By Rebecca Glenberg, Legal Director

This Wednesday, the Supreme Court will hear arguments in McBurney v. Young, a case that addresses an important question about the transparency of Virginia’s state and local government:  Can Virginia restrict access to its public records to Virginia citizens?  Or must it make those records available to everyone?
Like every other state, Virginia has an open records law.  Subject to a variety of exceptions, the Virginia Freedom of Information Act (FOIA) requires every public body to provide copies of public records to any citizen of Virginia who requests it, regardless of the identity of the requester or the reason for the request.  For anyone who wants to identify possible wrongdoing by government officials, find out about the government policies that affect their lives, or simply learn more about how the government works, FOIA is an essential tool.
Unlike most other states, Virginia only allows Virginia citizens (and media with a Virginia audience) to obtain public records.  But the actions of Virginia government officials affect non-Virginia residents too, and they have a right to know how and why Virginia government is affecting their lives.
For example, in this week’s Supreme Court case, one of the plaintiffs, Rhode Island resident Mark McBurney, used to live in Virginia, and his divorce, child custody, and child support decrees were adjudicated here.  When his former wife defaulted on her child support obligations, he petitioned the Virginia Division of Child Support Enforcement (DCSE) to enforce the child support order.  To find out why DCSE was taking so long to process his case, he requested that the agency provide all policies and records pertaining to his case.  DCSE refused to provide them because McBurney did not live in Virginia.  It is simply outrageous that McBurney was unable to see public records that directly pertained to his own situation.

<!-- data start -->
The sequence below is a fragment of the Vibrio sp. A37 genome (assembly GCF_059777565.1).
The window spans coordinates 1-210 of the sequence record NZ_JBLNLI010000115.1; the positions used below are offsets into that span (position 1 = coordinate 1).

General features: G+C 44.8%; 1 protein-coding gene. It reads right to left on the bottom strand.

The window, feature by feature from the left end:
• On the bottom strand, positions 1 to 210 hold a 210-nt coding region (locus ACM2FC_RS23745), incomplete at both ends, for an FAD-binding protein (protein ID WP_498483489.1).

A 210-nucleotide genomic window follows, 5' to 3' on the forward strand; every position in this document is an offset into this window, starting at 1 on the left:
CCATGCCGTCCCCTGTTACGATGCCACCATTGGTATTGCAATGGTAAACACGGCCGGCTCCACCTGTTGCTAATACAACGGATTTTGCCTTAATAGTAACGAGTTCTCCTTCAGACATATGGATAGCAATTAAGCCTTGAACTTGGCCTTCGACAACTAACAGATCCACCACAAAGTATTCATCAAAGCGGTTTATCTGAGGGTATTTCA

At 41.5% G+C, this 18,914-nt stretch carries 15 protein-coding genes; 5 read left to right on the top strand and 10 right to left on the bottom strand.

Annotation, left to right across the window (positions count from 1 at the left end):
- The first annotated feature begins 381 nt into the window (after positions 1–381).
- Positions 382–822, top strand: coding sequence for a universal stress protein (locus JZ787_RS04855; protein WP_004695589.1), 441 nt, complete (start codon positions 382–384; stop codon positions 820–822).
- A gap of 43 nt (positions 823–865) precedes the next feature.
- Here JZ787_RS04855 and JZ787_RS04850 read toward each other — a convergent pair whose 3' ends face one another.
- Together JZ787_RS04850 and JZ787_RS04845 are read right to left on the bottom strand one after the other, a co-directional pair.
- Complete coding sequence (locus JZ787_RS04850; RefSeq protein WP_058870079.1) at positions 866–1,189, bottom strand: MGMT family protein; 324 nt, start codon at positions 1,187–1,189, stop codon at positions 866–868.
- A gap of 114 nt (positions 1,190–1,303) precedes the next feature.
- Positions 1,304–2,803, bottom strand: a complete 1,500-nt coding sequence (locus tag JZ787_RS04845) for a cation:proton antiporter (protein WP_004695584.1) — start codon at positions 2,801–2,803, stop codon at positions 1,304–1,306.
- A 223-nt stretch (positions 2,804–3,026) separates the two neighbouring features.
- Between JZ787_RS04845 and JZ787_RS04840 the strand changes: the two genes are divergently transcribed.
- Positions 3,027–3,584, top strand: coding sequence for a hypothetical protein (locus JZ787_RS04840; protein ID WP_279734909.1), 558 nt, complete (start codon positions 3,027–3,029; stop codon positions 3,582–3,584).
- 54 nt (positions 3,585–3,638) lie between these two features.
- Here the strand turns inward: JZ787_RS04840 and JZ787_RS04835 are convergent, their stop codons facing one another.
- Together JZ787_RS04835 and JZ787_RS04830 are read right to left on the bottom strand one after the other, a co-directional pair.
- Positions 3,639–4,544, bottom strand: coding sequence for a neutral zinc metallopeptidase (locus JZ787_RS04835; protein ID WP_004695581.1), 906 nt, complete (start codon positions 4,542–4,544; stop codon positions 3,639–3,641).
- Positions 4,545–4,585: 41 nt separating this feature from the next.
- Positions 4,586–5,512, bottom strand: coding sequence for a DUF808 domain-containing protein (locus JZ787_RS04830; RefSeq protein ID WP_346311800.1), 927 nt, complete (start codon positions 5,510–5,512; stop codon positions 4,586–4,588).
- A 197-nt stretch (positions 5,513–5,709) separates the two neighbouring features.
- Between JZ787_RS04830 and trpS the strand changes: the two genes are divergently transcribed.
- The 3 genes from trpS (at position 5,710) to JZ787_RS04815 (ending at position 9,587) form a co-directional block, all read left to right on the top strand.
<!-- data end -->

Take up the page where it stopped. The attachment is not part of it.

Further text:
Many other non-Virginia residents have good reasons for seeking Virginia public records. Genealogists use birth and death records to trace family lineages.  Epidemiologists use those same records to track communicable diseases.  Land developers need access to documents such as title records, zoning plans, crime statistics, and school-performance data when selecting the best sites for their projects – as do individuals hoping to move to Virginia.
Some Virginia officials claim that it would be too costly to provide public records to out-of-state residents.  But FOIA allows agencies to charge the requester for any costs associated with the request – not only the cost of copying and mailing, but the cost of staff time to locate and copy the records.  There is no reason to believe that state and local agencies would be unable to recoup any extra costs through these charges.  Indeed, the vast majority of states that allow out-of-state residents to request public records have not suffered any apparent financial hardship.
In the case to be heard Wednesday, the Supreme Court will decide whether the Virginia FOIA’s “citizen’s only” provision is constitutional.  But regardless of how the Court rules, the General Assembly should amend FOIA to ensure that Virginia public records are open to everyone.  In addition to making sure that out-of-state residents are able to receive public records, the legislature should make two other changes:
First, instead of allowing only “citizens” to request records, Virginia should follow the lead of most states and make records available to “any person.”  The family seeking asylum, the young man in the country on a student visa, or the mother supporting her children on a green card are all affected by Virginia government just like the rest of us, and have the same right to find out what the government is up to.
Second, the General Assembly should eliminate the FOIA provision denying prisoners the right to request public records.  Every aspect of an inmate’s life – his meals, his medical care, his religious practice, his reading material -- is governed by prison or jail policies.  Yet prison and jail officials are free to refuse inmates the right to see those policies.
If we want a truly open society in which individuals know what their government is doing and can make intelligent decisions about it, we need to make government records available to everyone.